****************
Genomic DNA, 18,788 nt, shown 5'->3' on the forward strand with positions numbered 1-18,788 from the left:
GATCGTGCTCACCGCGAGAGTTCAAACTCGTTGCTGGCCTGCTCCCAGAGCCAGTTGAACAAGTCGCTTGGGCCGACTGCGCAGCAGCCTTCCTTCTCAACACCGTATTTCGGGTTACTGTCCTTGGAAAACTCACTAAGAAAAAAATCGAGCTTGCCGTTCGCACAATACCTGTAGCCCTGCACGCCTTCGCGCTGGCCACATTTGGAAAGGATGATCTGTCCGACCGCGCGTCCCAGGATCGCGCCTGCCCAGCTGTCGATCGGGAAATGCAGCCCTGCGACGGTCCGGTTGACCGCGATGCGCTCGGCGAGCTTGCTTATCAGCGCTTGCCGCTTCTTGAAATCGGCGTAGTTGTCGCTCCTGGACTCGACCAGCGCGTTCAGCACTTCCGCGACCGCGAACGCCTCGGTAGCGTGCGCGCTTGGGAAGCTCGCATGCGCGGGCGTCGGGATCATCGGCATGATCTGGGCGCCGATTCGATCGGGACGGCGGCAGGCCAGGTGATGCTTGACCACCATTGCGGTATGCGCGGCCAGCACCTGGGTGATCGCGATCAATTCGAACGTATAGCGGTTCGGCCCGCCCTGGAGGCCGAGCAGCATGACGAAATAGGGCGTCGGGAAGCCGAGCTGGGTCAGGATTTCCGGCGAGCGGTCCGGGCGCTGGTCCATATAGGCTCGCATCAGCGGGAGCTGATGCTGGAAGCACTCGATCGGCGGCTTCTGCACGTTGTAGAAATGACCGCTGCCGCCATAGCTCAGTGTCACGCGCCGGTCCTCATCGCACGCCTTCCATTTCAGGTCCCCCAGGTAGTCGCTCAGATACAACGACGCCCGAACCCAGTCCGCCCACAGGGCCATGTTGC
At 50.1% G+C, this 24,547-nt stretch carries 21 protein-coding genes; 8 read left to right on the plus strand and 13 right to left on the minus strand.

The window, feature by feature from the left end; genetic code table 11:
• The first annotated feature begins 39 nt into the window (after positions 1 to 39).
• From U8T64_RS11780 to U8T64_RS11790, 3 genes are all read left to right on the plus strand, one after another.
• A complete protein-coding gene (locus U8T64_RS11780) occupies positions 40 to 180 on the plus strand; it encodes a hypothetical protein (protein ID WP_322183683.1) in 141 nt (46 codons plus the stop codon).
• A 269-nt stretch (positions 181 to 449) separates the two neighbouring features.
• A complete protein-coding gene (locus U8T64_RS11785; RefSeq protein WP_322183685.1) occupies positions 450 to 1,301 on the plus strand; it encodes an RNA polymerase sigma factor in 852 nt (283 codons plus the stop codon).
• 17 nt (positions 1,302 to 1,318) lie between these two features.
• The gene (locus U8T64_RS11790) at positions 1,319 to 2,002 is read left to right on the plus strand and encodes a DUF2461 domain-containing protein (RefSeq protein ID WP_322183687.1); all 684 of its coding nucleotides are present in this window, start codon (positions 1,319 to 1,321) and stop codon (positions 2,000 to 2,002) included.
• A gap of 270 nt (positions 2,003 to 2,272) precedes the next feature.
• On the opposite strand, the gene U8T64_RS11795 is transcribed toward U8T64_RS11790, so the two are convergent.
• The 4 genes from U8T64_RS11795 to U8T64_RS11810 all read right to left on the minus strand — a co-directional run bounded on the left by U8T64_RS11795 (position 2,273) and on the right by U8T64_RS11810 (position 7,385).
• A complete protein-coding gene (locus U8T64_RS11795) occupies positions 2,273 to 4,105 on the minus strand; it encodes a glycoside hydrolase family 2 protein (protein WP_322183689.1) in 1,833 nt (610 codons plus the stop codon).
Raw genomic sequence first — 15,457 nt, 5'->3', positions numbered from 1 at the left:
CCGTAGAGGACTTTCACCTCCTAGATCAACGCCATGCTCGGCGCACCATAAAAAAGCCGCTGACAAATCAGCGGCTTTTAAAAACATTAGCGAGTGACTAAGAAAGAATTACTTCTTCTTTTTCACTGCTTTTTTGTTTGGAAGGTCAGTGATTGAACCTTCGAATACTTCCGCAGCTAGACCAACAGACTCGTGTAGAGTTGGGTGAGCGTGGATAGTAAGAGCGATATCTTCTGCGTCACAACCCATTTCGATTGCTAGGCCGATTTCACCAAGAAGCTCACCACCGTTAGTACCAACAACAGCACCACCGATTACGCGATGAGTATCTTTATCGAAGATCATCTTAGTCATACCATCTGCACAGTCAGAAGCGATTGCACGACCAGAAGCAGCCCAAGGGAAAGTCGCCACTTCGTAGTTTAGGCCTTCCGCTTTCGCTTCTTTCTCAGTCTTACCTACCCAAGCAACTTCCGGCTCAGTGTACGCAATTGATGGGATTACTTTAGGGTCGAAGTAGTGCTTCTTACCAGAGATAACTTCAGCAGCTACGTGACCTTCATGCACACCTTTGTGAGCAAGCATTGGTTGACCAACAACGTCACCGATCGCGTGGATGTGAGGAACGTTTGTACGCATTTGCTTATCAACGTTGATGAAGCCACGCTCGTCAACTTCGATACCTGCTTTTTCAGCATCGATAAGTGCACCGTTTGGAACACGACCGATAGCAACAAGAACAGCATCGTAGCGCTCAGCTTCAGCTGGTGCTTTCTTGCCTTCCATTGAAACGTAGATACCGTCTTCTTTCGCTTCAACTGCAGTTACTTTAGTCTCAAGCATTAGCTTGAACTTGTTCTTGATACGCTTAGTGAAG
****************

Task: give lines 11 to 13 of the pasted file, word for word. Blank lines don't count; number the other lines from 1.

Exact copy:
• The gene (locus U8T64_RS11790) at positions 1,319 to 2,002 is read left to right on the plus strand and encodes a DUF2461 domain-containing protein (RefSeq protein ID WP_322183687.1); all 684 of its coding nucleotides are present in this window, start codon (positions 1,319 to 1,321) and stop codon (positions 2,000 to 2,002) included.
• A gap of 270 nt (positions 2,003 to 2,272) precedes the next feature.
• On the opposite strand, the gene U8T64_RS11795 is transcribed toward U8T64_RS11790, so the two are convergent.